Friday, May 4, 2007
Comics don’t always “get” women. Not as readers and even less often as characters. Many of the women characters in comics suffer brutal torture and death at the hands of editors who are as misogynistic as the villains running amok on their four-color pages. Many women comic characters wear costumes that look more like they are getting ready for their hourly dance at the exotic all-nude club than for their nightly patrol as superheroes.
But one woman character in comics has been breaking the sexist molds of comic creators for years, and in late 2006, she gave readers one of the most feminist, empowered-woman moments in the history of comics. The Invisible Woman is invisible no longer!
The Invisible Woman did not start out with “woman” as part of her name. From the inception of super heroism in the 1930s, with the notable exceptiob of Wonder Woman and a few others, most characters were labelled as “girls” – Supergirl and Batgirl – or as “lasses” – Light Lass and Shadow Lass. So it was not surprising that when new Marvel Comics creators Jack Kirby and Stan Lee created the Fantastic Four in 1961, they christened the group’s only female character as a “girl.” The Invisible Girl would remain a “girl” even after she married the team’s leader and gave birth to a child in what would become the new company’s First Family of superheroes.
Like most women in comics, the Invisible Girl’s powers were non-threatening and mainly meant for defense. If in a tight spot, she could hide by “disappearing,” turning invisible until the danger passed. Susan Storm (later Susan Richards) represented what society thought about women of the time: they were “girls” who needed to hide when it came time to fight the giant green monsters busting out of subterranean caverns.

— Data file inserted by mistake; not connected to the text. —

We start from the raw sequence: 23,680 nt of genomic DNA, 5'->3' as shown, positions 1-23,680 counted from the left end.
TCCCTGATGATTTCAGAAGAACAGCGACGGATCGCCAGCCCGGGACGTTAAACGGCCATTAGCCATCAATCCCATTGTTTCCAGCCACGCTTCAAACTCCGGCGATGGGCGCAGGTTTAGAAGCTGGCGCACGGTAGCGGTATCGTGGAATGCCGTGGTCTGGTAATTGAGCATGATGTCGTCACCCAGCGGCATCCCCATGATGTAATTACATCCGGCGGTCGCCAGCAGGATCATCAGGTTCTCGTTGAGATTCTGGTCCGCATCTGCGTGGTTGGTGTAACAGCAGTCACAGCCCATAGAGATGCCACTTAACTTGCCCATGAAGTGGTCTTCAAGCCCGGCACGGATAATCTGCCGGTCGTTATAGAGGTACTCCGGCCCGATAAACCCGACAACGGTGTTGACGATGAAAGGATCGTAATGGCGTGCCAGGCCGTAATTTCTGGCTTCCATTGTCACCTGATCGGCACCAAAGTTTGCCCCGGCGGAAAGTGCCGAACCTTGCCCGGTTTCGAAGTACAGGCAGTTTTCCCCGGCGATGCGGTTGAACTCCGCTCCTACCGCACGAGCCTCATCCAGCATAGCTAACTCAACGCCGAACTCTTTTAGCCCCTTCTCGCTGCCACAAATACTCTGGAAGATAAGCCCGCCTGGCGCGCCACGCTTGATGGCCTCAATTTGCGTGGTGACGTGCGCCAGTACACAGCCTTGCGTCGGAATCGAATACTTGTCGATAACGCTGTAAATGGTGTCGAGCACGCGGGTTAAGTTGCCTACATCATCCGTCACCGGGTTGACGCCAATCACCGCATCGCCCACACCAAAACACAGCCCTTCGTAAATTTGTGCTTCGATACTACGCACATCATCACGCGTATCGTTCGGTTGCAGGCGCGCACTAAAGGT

Her force fields were an afterthought. (After all, she was called “Invisible Girl” not “Invisible Force Field Girl.”) She could shape giant shields or bubbles to protect herself and the members of her superhero family. Using her force fields wasn’t easy and caused her constant pain and anguish, much the same facially in the illustrations of the 1960s and 1970s as the depcitions of her giving birth. Unlike the men in the group whose powers did not cause them pain to maintain against the onslaught of their foes, The Invisible Girl would often show her “natural feminine” weakness by straining painfully to maintain the shield. When she couldn’t handle the stress of maintaining the force field, her male companions would need to save the day. For most of the first 100 issues of The Fantastic Four, The Invisible Girl would need more protecting from the threats that would endanger her and her superhero family than she did protecting of the men in the group.
Things have changed in 45 years of Fantastic Four comics. In the 1980s, John Byrne transformed the Invisible Girl into the Invisible Woman. As both writer and artist, he soon showed the comics world that Sue Storm-Richards was the most powerful member of the Fantastic Family. She could do a lot more than cower underneath her force fields. She could use them as transport devices, riding on ramps of force; she could expand them inside something else, exploding an object from within among many, many other lethal and devastatingly destructive uses. She could block nasal passages; she could stop a heart. What was originally an afterthought became arguably the greatest super power on her team and in the entire Marvel universe.
25 years after her transformation from girl to woman, the new creative team of J. Michael Straczyinski and Mike McKone have advanced the Invisble Woman yet again with a story moment that can be viewed as one of the few feminist outcries in comics, a wake-up call to fan boys everywhere that women in comics can take care of themselves.
In issue 540 of Fantastic Four, the first couple of comics, Sue Richards and her husband Reed are arguing over dubious choices he’s making in the ongoing Civil War saga in the Marvel Comic universe. To defend his actions in supporting a law that requires superheroes to register with the government or face capture and imprisonment (think Homeland Security meets Nazi Germany with super-powered soldiers), Reed claims he’s protecting his wife. In response, the Invisible Woman blasts a tube of solid and invisible force through the 50-some floors of the team’s Baxter Building headquarters. Once her husband has seen the extent of this destructive act, she says: “Do I look like I need protecting, Reed? Do I?”
Though making neat holes in each floor of their HQ may seem decidedly male with its penetration imagery, it’s a point that the supposedly super-genius Mister Fantastic, and maybe all men in comics as well as those who read them, need to understand: women superheroes have come a long way from the days in which they needed men to protect and rescue them. Not only can they protect themselves, but from the way this conflict looks like it will play out in the Fantastic Four, they will be the ones who will rescue the men.